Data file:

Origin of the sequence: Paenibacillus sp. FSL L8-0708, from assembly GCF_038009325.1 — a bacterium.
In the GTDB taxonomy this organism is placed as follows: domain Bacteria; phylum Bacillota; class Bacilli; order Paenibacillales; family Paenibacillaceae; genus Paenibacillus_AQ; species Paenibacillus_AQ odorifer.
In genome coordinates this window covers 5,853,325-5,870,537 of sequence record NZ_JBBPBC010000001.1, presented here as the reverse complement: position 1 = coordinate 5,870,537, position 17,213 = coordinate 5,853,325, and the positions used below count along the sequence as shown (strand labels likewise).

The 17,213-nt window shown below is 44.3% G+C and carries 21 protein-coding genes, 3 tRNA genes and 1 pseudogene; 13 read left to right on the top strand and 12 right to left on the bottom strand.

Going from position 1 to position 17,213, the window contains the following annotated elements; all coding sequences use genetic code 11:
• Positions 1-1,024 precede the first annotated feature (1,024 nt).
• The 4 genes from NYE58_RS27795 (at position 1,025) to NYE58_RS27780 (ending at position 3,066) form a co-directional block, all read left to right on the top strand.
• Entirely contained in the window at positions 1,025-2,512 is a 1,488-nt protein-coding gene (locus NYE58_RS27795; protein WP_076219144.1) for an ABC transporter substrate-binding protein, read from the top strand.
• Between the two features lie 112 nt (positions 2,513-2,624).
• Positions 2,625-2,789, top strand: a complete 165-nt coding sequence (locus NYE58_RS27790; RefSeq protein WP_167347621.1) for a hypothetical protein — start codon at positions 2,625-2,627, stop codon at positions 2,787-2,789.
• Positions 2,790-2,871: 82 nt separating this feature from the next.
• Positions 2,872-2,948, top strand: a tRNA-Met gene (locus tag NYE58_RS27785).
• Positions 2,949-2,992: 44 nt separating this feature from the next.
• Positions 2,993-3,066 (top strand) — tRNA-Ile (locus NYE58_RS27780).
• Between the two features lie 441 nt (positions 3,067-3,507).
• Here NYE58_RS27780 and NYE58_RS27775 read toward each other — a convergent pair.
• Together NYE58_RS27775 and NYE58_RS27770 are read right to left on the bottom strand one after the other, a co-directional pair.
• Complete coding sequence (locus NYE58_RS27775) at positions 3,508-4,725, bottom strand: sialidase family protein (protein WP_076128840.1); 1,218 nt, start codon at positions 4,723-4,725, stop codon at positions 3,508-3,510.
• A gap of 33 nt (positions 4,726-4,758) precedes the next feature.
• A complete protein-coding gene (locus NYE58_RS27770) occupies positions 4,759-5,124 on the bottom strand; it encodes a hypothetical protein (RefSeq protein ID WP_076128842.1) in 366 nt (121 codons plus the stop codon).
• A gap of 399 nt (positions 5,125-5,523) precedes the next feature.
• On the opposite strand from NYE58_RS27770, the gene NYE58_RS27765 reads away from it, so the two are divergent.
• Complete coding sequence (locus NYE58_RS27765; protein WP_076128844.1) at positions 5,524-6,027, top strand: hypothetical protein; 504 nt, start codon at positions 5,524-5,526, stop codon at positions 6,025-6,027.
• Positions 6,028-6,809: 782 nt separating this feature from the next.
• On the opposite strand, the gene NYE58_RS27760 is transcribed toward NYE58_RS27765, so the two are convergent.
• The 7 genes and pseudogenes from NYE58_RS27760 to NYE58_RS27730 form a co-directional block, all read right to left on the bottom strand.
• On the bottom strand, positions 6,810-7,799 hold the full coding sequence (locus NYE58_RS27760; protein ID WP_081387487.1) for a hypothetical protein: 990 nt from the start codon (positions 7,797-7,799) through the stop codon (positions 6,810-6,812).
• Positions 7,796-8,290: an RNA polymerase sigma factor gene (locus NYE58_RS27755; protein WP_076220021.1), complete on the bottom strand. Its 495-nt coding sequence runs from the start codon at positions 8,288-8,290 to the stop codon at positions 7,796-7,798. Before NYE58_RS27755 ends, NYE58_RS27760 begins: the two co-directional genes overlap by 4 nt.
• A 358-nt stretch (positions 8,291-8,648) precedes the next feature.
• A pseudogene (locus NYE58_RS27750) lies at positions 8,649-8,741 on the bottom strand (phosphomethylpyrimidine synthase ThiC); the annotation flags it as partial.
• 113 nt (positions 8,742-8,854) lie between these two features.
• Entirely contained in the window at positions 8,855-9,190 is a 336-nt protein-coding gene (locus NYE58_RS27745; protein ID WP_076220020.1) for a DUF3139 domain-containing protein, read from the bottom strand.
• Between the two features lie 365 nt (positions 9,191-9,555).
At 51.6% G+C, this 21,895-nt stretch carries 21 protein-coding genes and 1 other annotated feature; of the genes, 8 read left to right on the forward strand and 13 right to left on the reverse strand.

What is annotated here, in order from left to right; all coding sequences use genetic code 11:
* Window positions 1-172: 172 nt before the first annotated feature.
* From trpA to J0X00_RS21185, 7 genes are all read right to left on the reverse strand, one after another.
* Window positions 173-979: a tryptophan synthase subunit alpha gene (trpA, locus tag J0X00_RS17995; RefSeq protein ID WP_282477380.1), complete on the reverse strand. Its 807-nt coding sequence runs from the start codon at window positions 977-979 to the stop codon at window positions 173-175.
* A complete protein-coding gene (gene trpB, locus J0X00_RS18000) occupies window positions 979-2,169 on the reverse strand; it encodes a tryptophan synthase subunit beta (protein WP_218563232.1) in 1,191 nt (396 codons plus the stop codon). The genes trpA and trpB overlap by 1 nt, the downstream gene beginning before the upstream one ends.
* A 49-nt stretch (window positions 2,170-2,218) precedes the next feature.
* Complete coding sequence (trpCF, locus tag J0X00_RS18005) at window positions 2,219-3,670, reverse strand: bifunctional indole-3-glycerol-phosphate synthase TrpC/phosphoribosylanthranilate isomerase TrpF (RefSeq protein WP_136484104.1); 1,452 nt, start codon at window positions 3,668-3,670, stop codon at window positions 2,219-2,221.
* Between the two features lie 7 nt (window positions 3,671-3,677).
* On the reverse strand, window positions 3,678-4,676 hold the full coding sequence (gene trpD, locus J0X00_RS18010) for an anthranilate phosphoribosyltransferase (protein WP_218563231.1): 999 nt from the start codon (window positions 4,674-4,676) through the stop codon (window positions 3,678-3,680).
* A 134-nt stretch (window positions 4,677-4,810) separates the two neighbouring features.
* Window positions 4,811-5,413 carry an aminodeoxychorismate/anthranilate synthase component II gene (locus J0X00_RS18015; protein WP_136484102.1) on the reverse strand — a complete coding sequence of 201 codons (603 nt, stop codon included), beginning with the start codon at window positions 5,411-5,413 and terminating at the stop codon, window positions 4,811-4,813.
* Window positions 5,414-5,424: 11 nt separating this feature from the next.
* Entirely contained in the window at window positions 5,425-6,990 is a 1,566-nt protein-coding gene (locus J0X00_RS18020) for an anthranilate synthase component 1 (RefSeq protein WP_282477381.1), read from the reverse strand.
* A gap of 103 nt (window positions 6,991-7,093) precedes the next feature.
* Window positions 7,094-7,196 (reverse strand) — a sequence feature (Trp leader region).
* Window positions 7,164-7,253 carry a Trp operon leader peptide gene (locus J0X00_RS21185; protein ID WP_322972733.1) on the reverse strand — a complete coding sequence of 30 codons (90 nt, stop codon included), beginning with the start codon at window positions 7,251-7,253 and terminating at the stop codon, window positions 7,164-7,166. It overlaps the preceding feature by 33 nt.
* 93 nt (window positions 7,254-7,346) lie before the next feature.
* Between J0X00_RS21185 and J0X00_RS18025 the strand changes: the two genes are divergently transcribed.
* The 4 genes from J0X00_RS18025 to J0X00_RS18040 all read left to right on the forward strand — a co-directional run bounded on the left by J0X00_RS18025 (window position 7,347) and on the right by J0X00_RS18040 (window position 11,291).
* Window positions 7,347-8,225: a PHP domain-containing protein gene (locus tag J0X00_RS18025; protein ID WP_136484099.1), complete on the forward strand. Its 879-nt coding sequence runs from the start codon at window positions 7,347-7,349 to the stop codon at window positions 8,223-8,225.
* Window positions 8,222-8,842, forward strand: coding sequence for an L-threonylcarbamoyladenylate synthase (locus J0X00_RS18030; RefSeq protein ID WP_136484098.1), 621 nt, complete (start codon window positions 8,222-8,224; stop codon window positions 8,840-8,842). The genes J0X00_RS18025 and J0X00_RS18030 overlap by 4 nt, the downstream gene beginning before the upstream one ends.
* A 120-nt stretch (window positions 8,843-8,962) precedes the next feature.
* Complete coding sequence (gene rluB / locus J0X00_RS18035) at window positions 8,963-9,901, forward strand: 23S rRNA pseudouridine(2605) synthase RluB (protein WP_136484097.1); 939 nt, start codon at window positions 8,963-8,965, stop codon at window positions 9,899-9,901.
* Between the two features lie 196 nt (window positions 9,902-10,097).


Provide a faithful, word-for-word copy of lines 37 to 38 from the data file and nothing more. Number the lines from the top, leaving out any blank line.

* From trpA to J0X00_RS21185, 7 genes are all read right to left on the reverse strand, one after another.
* Window positions 173-979: a tryptophan synthase subunit alpha gene (trpA, locus tag J0X00_RS17995; RefSeq protein ID WP_282477380.1), complete on the reverse strand. Its 807-nt coding sequence runs from the start codon at window positions 977-979 to the stop codon at window positions 173-175.